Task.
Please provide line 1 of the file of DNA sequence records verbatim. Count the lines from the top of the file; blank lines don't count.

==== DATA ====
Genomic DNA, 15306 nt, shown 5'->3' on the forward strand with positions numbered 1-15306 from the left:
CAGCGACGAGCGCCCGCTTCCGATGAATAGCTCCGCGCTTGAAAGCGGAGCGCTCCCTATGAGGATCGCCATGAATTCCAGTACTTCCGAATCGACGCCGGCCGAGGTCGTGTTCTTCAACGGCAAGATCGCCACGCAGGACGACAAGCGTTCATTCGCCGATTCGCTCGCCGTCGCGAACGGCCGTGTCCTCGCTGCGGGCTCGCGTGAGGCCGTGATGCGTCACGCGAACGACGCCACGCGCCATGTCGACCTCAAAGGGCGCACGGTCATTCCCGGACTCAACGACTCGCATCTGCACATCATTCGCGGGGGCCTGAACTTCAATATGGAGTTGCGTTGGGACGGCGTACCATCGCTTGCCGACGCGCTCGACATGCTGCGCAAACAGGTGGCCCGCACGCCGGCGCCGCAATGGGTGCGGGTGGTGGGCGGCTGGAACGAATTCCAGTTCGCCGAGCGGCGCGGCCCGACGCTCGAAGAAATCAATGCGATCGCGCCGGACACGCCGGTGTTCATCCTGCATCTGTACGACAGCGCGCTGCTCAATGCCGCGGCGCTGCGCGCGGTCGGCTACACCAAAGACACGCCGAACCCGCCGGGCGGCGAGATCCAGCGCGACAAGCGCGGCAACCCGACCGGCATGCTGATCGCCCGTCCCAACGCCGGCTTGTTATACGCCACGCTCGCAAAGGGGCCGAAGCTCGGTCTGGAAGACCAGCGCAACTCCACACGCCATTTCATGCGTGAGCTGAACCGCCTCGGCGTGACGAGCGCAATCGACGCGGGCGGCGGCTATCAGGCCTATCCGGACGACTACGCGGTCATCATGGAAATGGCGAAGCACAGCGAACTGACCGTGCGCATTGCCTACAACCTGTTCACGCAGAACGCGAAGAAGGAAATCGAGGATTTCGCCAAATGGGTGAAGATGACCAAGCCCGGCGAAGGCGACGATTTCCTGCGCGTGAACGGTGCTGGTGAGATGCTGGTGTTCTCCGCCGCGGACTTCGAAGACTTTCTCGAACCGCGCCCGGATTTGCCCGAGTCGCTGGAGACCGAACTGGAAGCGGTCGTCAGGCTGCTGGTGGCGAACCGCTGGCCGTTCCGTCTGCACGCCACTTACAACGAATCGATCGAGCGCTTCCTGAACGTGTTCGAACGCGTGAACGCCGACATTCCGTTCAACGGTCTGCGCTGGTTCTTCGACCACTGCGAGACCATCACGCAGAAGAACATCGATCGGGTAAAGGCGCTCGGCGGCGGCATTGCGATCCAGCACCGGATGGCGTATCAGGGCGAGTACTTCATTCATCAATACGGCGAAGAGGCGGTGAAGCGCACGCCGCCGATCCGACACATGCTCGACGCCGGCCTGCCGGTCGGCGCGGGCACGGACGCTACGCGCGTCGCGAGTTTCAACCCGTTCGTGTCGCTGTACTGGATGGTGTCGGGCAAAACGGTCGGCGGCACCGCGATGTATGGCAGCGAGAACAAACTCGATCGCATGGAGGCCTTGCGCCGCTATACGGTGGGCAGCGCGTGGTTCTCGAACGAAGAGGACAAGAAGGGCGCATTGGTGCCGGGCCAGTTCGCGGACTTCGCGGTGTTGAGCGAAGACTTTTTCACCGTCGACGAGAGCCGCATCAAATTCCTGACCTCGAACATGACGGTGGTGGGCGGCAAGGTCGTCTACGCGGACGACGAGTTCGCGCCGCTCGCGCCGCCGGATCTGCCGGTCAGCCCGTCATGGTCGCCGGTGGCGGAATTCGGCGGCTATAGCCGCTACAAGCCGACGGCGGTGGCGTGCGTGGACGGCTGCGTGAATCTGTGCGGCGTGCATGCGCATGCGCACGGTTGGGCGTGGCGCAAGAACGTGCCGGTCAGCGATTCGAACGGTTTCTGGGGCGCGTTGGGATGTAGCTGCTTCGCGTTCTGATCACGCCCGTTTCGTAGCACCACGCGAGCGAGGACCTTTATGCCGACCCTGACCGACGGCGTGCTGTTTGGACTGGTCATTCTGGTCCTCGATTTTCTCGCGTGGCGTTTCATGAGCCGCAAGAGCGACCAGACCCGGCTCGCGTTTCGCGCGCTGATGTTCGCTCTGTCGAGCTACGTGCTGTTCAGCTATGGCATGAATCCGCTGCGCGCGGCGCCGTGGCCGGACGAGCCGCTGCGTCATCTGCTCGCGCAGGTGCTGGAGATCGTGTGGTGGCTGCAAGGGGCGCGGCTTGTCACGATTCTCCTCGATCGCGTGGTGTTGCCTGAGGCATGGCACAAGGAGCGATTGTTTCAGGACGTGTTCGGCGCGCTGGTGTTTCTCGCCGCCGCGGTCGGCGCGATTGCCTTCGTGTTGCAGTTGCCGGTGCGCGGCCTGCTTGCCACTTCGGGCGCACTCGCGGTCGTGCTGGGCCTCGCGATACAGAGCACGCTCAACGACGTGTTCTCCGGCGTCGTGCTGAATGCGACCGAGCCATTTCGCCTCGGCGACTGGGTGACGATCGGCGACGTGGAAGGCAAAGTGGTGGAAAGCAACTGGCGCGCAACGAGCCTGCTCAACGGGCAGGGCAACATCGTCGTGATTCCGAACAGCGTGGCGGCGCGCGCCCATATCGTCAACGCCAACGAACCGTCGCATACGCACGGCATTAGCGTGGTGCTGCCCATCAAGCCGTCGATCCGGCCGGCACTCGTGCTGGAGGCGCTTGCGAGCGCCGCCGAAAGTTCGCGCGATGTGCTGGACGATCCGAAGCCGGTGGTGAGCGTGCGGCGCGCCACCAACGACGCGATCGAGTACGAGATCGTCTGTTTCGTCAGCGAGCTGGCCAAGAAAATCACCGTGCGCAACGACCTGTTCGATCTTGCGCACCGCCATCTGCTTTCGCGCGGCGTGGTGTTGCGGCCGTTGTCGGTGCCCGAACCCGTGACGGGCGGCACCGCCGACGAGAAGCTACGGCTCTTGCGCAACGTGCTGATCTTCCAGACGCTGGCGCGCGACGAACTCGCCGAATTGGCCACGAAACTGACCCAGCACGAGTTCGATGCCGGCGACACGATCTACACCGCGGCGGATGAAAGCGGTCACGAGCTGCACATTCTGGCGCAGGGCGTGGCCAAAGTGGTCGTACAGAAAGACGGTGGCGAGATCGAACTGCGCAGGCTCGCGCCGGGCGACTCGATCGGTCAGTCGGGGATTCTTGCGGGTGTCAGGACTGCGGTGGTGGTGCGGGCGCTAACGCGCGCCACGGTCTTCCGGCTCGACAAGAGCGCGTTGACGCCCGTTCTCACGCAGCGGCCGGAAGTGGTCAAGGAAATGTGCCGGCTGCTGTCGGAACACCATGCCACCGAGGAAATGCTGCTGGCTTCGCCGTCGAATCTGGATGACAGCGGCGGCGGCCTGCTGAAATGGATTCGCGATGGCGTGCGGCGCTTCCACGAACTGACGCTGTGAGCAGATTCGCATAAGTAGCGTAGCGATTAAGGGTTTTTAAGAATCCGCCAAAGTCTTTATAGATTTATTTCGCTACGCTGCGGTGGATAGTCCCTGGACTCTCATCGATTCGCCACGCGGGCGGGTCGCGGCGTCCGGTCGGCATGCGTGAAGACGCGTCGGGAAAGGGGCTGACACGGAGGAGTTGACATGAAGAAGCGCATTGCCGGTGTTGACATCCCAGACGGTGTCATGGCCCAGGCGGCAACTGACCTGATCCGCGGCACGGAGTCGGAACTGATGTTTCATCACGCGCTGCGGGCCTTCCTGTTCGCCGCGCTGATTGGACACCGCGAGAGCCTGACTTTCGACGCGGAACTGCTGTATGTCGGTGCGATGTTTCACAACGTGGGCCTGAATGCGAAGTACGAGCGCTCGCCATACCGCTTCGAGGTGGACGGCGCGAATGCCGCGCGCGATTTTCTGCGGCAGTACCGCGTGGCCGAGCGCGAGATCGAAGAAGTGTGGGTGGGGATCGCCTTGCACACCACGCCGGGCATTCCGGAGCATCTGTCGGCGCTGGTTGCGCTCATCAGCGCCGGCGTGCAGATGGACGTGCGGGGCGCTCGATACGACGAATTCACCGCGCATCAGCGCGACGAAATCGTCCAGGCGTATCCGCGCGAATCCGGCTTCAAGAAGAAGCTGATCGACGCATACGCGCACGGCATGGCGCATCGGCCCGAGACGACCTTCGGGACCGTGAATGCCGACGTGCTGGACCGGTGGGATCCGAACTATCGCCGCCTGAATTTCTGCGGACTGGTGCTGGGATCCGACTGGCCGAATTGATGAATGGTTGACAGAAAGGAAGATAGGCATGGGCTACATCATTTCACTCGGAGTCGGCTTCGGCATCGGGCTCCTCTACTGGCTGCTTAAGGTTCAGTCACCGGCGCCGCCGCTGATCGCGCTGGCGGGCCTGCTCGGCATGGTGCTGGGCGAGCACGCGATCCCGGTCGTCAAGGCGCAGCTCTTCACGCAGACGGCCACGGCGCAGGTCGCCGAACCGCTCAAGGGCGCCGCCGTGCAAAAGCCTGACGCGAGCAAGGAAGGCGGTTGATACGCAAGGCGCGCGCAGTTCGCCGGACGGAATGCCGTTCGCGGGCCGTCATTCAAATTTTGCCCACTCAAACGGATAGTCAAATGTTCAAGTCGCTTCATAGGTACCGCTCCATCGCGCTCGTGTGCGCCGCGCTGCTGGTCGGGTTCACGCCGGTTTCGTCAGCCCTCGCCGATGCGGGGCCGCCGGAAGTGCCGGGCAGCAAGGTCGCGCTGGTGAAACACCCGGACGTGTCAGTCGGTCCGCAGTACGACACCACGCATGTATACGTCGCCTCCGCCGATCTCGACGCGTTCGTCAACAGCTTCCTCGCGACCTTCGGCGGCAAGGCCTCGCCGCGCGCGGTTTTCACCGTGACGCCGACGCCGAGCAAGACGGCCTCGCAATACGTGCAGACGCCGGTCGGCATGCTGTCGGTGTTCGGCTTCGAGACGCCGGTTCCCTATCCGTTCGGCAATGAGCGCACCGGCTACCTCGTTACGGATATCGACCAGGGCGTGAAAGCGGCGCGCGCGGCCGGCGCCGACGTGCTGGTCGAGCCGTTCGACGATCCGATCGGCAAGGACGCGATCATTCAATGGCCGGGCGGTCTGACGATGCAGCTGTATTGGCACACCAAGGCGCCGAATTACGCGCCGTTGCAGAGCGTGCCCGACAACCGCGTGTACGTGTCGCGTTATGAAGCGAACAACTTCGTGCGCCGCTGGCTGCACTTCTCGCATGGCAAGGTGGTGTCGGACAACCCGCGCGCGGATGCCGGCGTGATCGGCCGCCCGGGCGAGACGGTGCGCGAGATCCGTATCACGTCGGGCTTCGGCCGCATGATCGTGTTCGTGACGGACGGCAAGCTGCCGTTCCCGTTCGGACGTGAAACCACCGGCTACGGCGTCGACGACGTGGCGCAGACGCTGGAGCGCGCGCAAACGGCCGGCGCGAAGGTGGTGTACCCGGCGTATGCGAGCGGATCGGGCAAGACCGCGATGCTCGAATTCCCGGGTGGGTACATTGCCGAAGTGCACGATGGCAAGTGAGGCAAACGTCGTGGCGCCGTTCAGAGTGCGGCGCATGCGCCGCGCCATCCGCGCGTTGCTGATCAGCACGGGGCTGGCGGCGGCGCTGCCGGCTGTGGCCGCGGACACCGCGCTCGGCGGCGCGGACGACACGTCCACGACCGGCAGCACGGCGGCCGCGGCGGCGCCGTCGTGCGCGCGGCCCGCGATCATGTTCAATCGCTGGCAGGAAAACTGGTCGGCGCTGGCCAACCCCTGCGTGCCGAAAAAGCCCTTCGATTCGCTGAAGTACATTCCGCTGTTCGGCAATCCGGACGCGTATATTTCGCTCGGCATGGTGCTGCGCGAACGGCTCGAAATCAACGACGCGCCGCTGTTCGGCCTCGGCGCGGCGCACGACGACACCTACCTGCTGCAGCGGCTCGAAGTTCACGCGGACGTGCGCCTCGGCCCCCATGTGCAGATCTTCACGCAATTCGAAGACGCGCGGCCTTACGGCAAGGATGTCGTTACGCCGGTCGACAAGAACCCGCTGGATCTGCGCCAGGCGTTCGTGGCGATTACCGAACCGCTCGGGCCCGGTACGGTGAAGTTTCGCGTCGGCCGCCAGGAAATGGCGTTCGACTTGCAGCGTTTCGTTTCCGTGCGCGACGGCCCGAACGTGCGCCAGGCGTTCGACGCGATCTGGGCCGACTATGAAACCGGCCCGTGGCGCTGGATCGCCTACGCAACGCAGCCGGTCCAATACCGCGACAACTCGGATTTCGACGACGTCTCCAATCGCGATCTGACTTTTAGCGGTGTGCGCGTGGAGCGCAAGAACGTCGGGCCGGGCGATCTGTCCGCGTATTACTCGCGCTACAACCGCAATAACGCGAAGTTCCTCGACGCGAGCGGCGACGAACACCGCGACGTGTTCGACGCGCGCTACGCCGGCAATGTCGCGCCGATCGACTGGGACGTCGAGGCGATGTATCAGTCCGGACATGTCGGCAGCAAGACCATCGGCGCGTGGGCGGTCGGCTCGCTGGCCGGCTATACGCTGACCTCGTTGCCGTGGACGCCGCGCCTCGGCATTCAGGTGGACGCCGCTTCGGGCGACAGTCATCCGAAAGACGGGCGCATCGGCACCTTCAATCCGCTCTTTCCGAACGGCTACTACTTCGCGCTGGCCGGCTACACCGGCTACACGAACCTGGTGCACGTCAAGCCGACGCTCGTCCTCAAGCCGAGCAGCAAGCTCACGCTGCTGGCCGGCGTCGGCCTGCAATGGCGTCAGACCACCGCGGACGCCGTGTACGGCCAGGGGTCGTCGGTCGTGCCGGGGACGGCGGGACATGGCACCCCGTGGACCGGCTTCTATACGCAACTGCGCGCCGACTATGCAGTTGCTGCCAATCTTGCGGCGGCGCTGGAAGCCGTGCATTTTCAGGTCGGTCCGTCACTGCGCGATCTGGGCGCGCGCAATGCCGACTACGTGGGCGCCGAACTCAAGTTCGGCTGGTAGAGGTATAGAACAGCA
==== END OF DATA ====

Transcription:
Genomic DNA, 15306 nt, shown 5'->3' on the forward strand with positions numbered 1-15306 from the left: